A digital image in any of the above formats is composed of a very large number, typically several million, pixels (‘picture elements’), each having a particular hue (e.g. red or blue), saturation (e.g. dark or light) and intensity (e.g. bright or pale). Each of the pixels is created by combining together various proportions of red, green and blue light using one of a number of different physical techniques, depending on the technology employed by the graphics device. We will not concern ourselves here with the different physical processes behind cathode ray tube (CRT), light emitting diode (LED) and liquid crystal display (LCD) graphics devices. The proportions of red, green and blue (RGB) light required to colour any pixel are given by three whole numbers (‘integers’) between zero and 255 in basic graphics devices (or 65,535 in more advanced systems). The Table below gives some examples of RGB values for pixels of various colours in a basic graphics system.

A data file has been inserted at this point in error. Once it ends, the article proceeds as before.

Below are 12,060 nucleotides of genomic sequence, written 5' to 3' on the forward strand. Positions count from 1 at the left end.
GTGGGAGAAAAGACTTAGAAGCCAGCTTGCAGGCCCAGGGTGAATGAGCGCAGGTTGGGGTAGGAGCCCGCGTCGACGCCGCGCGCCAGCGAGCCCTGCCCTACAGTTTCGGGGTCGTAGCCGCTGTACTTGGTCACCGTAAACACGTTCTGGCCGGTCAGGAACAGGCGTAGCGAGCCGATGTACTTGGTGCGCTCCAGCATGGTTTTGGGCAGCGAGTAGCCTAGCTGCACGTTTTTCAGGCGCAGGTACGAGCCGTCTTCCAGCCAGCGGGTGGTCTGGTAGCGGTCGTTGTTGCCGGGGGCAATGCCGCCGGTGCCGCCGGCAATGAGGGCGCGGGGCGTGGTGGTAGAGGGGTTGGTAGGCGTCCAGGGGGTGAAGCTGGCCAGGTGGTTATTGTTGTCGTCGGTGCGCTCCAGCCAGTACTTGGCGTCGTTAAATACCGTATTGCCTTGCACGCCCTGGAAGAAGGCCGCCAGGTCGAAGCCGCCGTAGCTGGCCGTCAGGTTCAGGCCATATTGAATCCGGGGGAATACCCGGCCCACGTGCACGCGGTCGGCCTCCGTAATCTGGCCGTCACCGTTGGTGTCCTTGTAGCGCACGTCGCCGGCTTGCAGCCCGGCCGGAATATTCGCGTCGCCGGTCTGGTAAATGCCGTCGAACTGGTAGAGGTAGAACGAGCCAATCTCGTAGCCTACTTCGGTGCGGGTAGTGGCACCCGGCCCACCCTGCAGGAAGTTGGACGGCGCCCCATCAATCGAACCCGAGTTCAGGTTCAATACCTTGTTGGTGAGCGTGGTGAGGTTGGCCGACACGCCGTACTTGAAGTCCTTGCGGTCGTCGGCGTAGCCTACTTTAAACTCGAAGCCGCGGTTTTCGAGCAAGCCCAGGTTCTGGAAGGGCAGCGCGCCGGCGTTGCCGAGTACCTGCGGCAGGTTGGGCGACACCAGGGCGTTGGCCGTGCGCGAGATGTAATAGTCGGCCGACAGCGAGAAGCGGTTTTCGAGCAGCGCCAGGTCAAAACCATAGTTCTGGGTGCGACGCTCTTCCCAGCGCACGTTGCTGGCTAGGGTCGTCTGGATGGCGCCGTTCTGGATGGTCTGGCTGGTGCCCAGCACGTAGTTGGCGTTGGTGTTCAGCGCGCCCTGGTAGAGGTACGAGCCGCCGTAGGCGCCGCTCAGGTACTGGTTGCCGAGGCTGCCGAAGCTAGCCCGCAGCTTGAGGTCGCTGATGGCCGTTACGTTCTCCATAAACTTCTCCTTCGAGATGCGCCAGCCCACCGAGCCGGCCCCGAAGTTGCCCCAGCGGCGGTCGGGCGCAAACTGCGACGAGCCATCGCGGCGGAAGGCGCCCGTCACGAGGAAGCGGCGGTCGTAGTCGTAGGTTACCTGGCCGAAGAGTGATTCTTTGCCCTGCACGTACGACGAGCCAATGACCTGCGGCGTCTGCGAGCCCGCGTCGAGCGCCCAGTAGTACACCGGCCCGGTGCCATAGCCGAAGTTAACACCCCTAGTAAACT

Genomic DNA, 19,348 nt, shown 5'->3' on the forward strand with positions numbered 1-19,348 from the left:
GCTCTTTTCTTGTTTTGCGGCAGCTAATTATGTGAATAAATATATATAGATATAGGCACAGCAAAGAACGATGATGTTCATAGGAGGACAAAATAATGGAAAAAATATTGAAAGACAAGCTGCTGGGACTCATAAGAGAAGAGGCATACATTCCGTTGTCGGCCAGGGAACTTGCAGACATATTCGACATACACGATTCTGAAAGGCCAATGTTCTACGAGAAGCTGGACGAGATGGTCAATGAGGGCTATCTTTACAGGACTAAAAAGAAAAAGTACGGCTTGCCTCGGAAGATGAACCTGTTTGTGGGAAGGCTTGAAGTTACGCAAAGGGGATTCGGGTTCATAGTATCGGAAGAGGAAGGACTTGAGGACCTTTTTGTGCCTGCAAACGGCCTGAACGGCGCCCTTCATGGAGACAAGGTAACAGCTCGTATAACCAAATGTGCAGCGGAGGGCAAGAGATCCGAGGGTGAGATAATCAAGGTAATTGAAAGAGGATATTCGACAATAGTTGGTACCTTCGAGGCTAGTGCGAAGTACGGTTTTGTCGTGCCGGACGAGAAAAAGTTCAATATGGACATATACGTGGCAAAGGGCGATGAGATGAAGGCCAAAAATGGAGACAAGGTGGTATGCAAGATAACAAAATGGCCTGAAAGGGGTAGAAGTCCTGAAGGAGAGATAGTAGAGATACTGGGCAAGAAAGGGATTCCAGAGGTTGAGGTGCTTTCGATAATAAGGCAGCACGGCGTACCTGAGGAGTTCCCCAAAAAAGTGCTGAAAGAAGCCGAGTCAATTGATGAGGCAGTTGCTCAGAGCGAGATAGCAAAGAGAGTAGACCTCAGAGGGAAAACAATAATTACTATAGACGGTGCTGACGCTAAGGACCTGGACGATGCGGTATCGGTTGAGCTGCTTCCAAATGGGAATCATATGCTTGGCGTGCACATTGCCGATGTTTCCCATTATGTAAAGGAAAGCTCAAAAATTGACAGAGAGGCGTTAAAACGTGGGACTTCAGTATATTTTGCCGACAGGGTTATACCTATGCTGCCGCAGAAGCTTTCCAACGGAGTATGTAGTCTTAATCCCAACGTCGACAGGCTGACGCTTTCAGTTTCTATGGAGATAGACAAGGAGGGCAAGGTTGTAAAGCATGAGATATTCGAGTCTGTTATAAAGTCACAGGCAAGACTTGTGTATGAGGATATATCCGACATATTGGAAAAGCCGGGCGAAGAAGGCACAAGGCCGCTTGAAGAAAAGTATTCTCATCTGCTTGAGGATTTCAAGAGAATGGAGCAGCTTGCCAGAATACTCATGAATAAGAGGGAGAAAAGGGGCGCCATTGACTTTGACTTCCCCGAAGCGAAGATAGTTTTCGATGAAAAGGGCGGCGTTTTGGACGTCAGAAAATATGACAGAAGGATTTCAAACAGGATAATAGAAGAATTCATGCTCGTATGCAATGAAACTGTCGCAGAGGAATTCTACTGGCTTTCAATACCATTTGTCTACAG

The maximum value for each RGB component of each pixel is significant: since all digital devices use the binary (base 2) number system to represent all information and instructions, including the value of each RGB component, the basic graphics device needs 8 bits (‘binary digits’) to represent all the integers from zero (00000000 in 8-bit binary) to 255 (11111111 in 8-bit binary). A group of 8 bits is known as a ‘byte’, so three bytes are needed to represent each RGB pixel of an image.

white

255 255 255

11111111 11111111 11111111

 

light grey

192 192 192

11000000 11000000 11000000

 

grey

128 128 128

10000000 10000000 10000000

 

dark grey

  64   64  64

01000000 01000000 01000000

 

black

    0     0   0